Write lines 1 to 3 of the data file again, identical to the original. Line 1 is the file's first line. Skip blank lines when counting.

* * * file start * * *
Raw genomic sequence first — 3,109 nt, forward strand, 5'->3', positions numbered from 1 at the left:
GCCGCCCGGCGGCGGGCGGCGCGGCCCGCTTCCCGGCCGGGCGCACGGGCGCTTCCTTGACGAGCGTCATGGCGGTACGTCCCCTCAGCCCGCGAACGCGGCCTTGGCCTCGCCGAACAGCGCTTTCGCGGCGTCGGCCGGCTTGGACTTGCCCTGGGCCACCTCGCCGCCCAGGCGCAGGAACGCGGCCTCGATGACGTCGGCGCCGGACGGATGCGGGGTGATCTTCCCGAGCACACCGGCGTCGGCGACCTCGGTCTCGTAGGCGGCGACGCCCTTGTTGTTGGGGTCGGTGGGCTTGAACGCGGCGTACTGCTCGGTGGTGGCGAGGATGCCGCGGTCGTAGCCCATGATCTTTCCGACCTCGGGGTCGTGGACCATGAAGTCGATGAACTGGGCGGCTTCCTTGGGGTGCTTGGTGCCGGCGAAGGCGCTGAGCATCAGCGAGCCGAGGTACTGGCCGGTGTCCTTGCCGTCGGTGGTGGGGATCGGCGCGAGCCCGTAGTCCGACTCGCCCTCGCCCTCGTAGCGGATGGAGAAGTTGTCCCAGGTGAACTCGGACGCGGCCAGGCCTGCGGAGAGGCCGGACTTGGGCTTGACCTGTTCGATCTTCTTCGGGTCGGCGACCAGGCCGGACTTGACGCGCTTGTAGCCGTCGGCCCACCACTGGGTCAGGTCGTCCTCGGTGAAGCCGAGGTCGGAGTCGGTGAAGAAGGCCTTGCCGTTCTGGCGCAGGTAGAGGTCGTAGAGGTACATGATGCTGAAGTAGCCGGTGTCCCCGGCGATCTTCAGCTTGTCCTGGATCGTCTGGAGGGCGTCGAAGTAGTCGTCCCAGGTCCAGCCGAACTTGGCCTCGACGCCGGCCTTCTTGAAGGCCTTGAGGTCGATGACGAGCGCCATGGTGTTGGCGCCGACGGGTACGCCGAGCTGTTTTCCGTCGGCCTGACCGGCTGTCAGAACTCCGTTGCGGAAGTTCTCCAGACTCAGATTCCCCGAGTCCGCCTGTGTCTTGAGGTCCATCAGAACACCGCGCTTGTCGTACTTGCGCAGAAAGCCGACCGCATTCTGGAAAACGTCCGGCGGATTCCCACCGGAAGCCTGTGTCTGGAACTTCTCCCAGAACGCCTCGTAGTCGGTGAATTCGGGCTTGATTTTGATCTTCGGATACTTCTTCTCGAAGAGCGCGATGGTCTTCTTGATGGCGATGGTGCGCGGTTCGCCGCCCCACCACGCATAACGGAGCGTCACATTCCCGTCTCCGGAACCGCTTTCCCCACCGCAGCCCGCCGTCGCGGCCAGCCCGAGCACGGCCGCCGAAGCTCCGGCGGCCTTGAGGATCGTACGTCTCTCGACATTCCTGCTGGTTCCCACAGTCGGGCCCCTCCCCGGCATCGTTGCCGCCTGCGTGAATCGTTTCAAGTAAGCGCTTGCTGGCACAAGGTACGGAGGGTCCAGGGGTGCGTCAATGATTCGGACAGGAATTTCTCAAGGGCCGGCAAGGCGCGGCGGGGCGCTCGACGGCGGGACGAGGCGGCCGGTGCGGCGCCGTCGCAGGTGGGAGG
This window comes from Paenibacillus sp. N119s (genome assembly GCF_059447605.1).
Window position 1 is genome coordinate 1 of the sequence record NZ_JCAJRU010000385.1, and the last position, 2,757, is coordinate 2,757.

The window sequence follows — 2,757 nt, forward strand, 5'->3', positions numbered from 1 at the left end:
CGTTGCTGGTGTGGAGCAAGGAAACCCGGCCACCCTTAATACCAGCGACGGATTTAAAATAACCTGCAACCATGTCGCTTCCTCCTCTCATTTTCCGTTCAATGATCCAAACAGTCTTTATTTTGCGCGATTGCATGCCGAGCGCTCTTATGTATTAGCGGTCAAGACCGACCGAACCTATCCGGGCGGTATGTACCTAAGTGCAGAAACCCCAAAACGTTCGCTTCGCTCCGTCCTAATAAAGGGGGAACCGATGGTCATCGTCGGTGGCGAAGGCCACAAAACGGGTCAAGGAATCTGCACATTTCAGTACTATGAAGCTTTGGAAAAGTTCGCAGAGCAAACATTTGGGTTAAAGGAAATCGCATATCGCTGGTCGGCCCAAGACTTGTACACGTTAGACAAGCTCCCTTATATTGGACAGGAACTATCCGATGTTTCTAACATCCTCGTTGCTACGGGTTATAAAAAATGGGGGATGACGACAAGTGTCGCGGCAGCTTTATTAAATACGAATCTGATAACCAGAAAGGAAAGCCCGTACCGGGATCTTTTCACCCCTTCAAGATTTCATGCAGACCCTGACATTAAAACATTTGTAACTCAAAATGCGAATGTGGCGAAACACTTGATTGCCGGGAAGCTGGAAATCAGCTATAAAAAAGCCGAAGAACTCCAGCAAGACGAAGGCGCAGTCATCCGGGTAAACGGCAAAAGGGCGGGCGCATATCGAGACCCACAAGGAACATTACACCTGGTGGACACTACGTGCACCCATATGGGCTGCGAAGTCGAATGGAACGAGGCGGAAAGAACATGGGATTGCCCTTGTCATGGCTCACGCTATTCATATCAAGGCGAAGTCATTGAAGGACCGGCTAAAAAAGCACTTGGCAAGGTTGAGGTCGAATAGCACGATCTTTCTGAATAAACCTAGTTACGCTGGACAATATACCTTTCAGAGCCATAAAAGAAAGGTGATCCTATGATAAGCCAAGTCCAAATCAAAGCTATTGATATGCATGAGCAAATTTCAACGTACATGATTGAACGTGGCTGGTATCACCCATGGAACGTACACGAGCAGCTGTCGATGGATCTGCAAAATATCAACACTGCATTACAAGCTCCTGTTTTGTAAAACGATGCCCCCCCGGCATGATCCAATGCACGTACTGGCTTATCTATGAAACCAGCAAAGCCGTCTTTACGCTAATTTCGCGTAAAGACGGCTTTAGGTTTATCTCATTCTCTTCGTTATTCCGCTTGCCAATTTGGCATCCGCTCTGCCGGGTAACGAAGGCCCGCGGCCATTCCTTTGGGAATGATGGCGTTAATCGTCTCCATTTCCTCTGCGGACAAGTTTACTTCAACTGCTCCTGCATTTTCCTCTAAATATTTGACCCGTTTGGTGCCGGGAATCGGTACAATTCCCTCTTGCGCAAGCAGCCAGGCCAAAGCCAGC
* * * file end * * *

Raw genomic sequence first — 3,109 nt, forward strand, 5'->3', positions numbered from 1 at the left:
GCCGCCCGGCGGCGGGCGGCGCGGCCCGCTTCCCGGCCGGGCGCACGGGCGCTTCCTTGACGAGCGTCATGGCGGTACGTCCCCTCAGCCCGCGAACGCGGCCTTGGCCTCGCCGAACAGCGCTTTCGCGGCGTCGGCCGGCTTGGACTTGCCCTGGGCCACCTCGCCGCCCAGGCGCAGGAACGCGGCCTCGATGACGTCGGCGCCGGACGGATGCGGGGTGATCTTCCCGAGCACACCGGCGTCGGCGACCTCGGTCTCGTAGGCGGCGACGCCCTTGTTGTTGGGGTCGGTGGGCTTGAACGCGGCGTACTGCTCGGTGGTGGCGAGGATGCCGCGGTCGTAGCCCATGATCTTTCCGACCTCGGGGTCGTGGACCATGAAGTCGATGAACTGGGCGGCTTCCTTGGGGTGCTTGGTGCCGGCGAAGGCGCTGAGCATCAGCGAGCCGAGGTACTGGCCGGTGTCCTTGCCGTCGGTGGTGGGGATCGGCGCGAGCCCGTAGTCCGACTCGCCCTCGCCCTCGTAGCGGATGGAGAAGTTGTCCCAGGTGAACTCGGACGCGGCCAGGCCTGCGGAGAGGCCGGACTTGGGCTTGACCTGTTCGATCTTCTTCGGGTCGGCGACCAGGCCGGACTTGACGCGCTTGTAGCCGTCGGCCCACCACTGGGTCAGGTCGTCCTCGGTGAAGCCGAGGTCGGAGTCGGTGAAGAAGGCCTTGCCGTTCTGGCGCAGGTAGAGGTCGTAGAGGTACATGATGCTGAAGTAGCCGGTGTCCCCGGCGATCTTCAGCTTGTCCTGGATCGTCTGGAGGGCGTCGAAGTAGTCGTCCCAGGTCCAGCCGAACTTGGCCTCGACGCCGGCCTTCTTGAAGGCCTTGAGGTCGATGACGAGCGCCATGGTGTTGGCGCCGACGGGTACGCCGAGCTGTTTTCCGTCGGCCTGACCGGCTGTCAGAACTCCGTTGCGGAAGTTCTCCAGACTCAGATTCCCCGAGTCCGCCTGTGTCTTGAGGTCCATCAGAACACCGCGCTTGTCGTACTTGCGCAGAAAGCCGACCGCATTCTGGAAAACGTCCGGCGGATTCCCACCGGAAGCCTGTGTCTGGAACTTCTCCCAGAACGCCTCGTAGTCGGTGAATTCGGGCTTGATTTTGATCTTCGGATACTTCTTCTCGAAGAGCGCGATGGTCTTCTTGATGGCGATGGTGCGCGGTTCGCCGCCCCACCACGCATAACGGAGCGTCACATTCCCGTCTCCGGAACCGCTTTCCCCACCGCAGCCCGCCGTCGCGGCCAGCCCGAGCACGGCCGCCGAAGCTCCGGCGGCCTTGAGGATCGTACGTCTCTCGACATTCCTGCTGGTTCCCACAGTCGGGCCCCTCCCCGGCATCGTTGCCGCCTGCGTGAATCGTTTCAAGTAAGCGCTTGCTGGCACAAGGTACGGAGGGTCCAGGGGTGCGTCAATGATTCGGACAGGAATTTCTCAAGGGCCGGCAAGGCGCGGCGGGGCGCTCGACGGCGGGACGAGGCGGCCGGTGCGGCGCCGTCGCAGGTGGGAGG
This window comes from Paenibacillus sp. N119s (genome assembly GCF_059447605.1).